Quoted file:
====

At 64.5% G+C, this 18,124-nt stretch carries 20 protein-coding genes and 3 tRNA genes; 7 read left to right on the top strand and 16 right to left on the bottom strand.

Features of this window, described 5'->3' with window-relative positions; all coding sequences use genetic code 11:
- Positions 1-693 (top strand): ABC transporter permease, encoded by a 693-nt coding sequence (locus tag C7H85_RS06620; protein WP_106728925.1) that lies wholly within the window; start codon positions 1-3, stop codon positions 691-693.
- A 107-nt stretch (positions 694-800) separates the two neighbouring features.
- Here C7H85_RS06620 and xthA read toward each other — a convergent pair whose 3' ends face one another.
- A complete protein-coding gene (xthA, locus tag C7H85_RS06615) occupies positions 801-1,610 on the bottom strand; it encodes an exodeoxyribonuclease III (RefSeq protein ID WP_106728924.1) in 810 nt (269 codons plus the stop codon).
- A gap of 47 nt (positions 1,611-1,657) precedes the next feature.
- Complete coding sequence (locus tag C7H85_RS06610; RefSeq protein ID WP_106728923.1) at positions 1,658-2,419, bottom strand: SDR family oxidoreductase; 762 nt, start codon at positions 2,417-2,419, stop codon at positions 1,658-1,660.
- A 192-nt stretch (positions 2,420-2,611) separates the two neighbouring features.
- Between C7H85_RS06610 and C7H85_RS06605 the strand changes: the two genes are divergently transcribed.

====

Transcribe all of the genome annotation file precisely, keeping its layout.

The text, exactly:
At 64.5% G+C, this 18,124-nt stretch carries 20 protein-coding genes and 3 tRNA genes; 7 read left to right on the top strand and 16 right to left on the bottom strand.

Features of this window, described 5'->3' with window-relative positions; all coding sequences use genetic code 11:
- Positions 1-693 (top strand): ABC transporter permease, encoded by a 693-nt coding sequence (locus tag C7H85_RS06620; protein WP_106728925.1) that lies wholly within the window; start codon positions 1-3, stop codon positions 691-693.
- A 107-nt stretch (positions 694-800) separates the two neighbouring features.
- Here C7H85_RS06620 and xthA read toward each other — a convergent pair whose 3' ends face one another.
- A complete protein-coding gene (xthA, locus tag C7H85_RS06615) occupies positions 801-1,610 on the bottom strand; it encodes an exodeoxyribonuclease III (RefSeq protein ID WP_106728924.1) in 810 nt (269 codons plus the stop codon).
- A gap of 47 nt (positions 1,611-1,657) precedes the next feature.
- Complete coding sequence (locus tag C7H85_RS06610; RefSeq protein ID WP_106728923.1) at positions 1,658-2,419, bottom strand: SDR family oxidoreductase; 762 nt, start codon at positions 2,417-2,419, stop codon at positions 1,658-1,660.
- A 192-nt stretch (positions 2,420-2,611) separates the two neighbouring features.
- Between C7H85_RS06610 and C7H85_RS06605 the strand changes: the two genes are divergently transcribed.